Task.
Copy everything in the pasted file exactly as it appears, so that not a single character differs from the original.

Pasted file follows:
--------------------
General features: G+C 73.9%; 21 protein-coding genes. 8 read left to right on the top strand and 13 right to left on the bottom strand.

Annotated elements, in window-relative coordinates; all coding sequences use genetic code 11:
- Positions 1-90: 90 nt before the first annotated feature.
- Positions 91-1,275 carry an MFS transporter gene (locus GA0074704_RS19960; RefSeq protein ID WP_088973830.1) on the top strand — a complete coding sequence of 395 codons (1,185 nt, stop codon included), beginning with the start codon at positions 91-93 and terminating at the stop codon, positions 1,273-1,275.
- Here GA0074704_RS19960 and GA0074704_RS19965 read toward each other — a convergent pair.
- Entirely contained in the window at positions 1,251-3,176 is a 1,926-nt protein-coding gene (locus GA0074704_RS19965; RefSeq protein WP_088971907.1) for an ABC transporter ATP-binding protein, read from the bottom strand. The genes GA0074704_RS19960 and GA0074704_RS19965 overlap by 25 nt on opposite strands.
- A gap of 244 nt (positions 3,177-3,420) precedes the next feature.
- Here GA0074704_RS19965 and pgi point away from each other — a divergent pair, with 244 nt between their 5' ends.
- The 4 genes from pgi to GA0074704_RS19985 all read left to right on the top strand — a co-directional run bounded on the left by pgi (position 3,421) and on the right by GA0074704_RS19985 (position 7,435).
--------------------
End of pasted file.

General features: G+C 73.9%; 21 protein-coding genes. 8 read left to right on the top strand and 13 right to left on the bottom strand.

Annotated elements, in window-relative coordinates; all coding sequences use genetic code 11:
- Positions 1-90: 90 nt before the first annotated feature.
- Positions 91-1,275 carry an MFS transporter gene (locus GA0074704_RS19960; RefSeq protein ID WP_088973830.1) on the top strand — a complete coding sequence of 395 codons (1,185 nt, stop codon included), beginning with the start codon at positions 91-93 and terminating at the stop codon, positions 1,273-1,275.
- Here GA0074704_RS19960 and GA0074704_RS19965 read toward each other — a convergent pair.
- Entirely contained in the window at positions 1,251-3,176 is a 1,926-nt protein-coding gene (locus GA0074704_RS19965; RefSeq protein WP_088971907.1) for an ABC transporter ATP-binding protein, read from the bottom strand. The genes GA0074704_RS19960 and GA0074704_RS19965 overlap by 25 nt on opposite strands.
- A gap of 244 nt (positions 3,177-3,420) precedes the next feature.
- Here GA0074704_RS19965 and pgi point away from each other — a divergent pair, with 244 nt between their 5' ends.
- The 4 genes from pgi to GA0074704_RS19985 all read left to right on the top strand — a co-directional run bounded on the left by pgi (position 3,421) and on the right by GA0074704_RS19985 (position 7,435).